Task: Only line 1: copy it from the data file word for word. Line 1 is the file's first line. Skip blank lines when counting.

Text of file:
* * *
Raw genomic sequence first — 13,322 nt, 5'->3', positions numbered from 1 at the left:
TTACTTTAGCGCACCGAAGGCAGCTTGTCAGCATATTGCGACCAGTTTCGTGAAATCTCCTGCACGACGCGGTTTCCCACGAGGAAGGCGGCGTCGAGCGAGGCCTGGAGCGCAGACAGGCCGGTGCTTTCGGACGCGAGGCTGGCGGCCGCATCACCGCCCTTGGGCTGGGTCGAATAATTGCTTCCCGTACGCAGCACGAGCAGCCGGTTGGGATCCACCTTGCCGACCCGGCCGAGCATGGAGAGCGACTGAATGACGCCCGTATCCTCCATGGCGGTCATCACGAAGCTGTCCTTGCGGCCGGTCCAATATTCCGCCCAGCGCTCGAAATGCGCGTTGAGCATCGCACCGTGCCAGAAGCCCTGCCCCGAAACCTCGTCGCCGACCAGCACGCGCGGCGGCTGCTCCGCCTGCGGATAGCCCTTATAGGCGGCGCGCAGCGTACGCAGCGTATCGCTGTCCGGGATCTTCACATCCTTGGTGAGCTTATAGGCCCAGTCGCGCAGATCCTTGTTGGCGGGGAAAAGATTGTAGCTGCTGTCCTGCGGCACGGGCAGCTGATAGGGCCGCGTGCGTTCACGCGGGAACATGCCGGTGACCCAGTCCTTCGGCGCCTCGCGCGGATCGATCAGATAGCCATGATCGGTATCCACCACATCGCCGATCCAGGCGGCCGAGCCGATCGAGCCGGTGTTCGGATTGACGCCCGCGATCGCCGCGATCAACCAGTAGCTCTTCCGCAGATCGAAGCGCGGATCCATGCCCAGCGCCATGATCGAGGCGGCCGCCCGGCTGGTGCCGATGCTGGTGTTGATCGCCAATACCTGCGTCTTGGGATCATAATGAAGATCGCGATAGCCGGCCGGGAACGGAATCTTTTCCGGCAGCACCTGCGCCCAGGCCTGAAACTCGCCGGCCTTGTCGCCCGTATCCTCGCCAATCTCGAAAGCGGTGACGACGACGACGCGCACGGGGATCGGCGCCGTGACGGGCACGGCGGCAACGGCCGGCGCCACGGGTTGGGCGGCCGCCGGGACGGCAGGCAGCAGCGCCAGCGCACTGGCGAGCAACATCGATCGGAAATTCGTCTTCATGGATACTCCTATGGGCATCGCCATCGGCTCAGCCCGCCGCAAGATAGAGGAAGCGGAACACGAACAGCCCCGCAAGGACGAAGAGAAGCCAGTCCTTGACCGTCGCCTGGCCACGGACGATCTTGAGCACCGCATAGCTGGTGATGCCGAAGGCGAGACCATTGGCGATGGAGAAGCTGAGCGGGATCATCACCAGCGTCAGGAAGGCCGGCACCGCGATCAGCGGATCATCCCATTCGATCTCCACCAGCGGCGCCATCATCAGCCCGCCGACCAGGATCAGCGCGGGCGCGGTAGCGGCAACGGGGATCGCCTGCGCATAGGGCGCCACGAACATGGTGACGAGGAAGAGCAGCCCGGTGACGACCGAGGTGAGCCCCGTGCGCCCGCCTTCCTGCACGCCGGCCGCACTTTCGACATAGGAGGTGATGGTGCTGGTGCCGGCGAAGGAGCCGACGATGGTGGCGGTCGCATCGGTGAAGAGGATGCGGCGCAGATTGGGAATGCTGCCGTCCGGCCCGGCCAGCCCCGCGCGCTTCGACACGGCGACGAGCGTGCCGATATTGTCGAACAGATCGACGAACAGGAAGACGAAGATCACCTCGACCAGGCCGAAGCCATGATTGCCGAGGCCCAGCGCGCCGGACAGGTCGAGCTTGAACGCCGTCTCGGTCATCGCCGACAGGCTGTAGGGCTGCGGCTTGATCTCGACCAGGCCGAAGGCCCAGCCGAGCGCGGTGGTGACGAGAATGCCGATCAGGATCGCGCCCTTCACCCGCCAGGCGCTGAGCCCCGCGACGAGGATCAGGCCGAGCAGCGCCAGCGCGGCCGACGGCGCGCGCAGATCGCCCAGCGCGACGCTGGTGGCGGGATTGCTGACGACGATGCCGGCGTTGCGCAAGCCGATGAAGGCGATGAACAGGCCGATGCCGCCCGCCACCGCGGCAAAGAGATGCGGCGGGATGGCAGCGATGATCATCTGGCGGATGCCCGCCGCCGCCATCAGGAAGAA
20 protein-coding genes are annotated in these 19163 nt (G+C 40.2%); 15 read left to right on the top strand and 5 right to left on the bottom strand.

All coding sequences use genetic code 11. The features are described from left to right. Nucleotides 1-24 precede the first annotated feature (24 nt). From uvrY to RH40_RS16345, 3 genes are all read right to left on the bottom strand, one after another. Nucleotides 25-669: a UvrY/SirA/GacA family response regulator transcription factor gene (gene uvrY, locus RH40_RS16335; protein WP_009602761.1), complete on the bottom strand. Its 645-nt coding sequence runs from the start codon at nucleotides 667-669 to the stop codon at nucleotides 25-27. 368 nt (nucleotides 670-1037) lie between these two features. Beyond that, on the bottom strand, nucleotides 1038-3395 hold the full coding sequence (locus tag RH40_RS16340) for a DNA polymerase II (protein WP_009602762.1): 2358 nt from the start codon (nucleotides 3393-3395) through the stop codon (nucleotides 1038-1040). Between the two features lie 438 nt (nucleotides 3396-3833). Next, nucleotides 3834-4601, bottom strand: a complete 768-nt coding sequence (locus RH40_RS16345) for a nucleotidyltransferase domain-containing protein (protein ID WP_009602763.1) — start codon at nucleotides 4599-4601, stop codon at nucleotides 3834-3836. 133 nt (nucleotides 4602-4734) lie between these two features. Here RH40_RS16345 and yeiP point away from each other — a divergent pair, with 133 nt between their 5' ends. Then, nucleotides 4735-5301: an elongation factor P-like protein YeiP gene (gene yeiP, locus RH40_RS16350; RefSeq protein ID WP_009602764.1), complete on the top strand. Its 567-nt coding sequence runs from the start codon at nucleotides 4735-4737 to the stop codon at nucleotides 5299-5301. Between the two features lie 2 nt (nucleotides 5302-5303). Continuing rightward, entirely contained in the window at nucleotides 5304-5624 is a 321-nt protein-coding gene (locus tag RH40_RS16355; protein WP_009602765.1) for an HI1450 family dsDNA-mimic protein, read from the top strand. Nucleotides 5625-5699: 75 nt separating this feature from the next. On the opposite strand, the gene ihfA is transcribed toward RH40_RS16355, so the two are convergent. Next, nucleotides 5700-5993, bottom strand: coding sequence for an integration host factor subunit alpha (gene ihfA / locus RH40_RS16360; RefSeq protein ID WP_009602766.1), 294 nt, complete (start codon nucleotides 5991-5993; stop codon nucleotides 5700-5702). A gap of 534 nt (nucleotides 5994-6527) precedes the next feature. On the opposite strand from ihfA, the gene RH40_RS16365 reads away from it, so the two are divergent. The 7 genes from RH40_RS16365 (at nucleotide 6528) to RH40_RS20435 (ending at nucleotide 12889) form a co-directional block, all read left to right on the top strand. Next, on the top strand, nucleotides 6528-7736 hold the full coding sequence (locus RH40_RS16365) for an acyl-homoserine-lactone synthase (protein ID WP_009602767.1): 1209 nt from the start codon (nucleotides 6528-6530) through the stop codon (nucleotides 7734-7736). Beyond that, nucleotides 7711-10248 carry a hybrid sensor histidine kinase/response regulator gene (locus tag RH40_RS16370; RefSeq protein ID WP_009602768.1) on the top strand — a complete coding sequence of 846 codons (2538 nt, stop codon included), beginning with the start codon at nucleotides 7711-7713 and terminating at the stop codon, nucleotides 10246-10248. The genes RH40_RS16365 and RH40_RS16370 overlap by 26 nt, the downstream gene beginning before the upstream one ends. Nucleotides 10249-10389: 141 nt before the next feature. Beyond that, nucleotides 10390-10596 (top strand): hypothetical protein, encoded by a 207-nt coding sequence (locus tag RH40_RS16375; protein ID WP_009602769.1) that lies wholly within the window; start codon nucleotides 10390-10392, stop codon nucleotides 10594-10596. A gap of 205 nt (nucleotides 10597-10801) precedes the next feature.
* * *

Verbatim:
Raw genomic sequence first — 13,322 nt, 5'->3', positions numbered from 1 at the left: